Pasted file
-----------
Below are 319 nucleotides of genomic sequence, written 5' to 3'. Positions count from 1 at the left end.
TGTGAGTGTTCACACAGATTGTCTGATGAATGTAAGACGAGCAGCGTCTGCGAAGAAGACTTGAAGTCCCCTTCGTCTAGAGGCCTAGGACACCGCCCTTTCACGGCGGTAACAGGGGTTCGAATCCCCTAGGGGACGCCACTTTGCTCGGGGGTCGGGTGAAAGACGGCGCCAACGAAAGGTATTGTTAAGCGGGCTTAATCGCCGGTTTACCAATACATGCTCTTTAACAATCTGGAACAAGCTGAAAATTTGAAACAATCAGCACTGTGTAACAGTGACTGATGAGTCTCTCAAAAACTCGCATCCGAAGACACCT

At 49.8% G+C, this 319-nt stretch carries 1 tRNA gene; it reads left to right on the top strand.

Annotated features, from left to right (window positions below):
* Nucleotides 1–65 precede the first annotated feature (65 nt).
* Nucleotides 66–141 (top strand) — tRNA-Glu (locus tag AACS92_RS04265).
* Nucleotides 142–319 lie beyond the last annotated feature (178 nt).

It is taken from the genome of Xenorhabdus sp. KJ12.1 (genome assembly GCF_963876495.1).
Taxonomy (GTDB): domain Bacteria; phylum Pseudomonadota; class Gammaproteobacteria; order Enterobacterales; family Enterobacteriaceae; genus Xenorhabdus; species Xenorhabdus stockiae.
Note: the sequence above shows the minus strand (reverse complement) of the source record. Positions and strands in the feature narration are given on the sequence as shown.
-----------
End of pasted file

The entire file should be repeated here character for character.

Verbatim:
Below are 319 nucleotides of genomic sequence, written 5' to 3'. Positions count from 1 at the left end.
TGTGAGTGTTCACACAGATTGTCTGATGAATGTAAGACGAGCAGCGTCTGCGAAGAAGACTTGAAGTCCCCTTCGTCTAGAGGCCTAGGACACCGCCCTTTCACGGCGGTAACAGGGGTTCGAATCCCCTAGGGGACGCCACTTTGCTCGGGGGTCGGGTGAAAGACGGCGCCAACGAAAGGTATTGTTAAGCGGGCTTAATCGCCGGTTTACCAATACATGCTCTTTAACAATCTGGAACAAGCTGAAAATTTGAAACAATCAGCACTGTGTAACAGTGACTGATGAGTCTCTCAAAAACTCGCATCCGAAGACACCT

At 49.8% G+C, this 319-nt stretch carries 1 tRNA gene; it reads left to right on the top strand.

Annotated features, from left to right (window positions below):
* Nucleotides 1–65 precede the first annotated feature (65 nt).
* Nucleotides 66–141 (top strand) — tRNA-Glu (locus tag AACS92_RS04265).
* Nucleotides 142–319 lie beyond the last annotated feature (178 nt).

It is taken from the genome of Xenorhabdus sp. KJ12.1 (genome assembly GCF_963876495.1).
Taxonomy (GTDB): domain Bacteria; phylum Pseudomonadota; class Gammaproteobacteria; order Enterobacterales; family Enterobacteriaceae; genus Xenorhabdus; species Xenorhabdus stockiae.
Note: the sequence above shows the minus strand (reverse complement) of the source record. Positions and strands in the feature narration are given on the sequence as shown.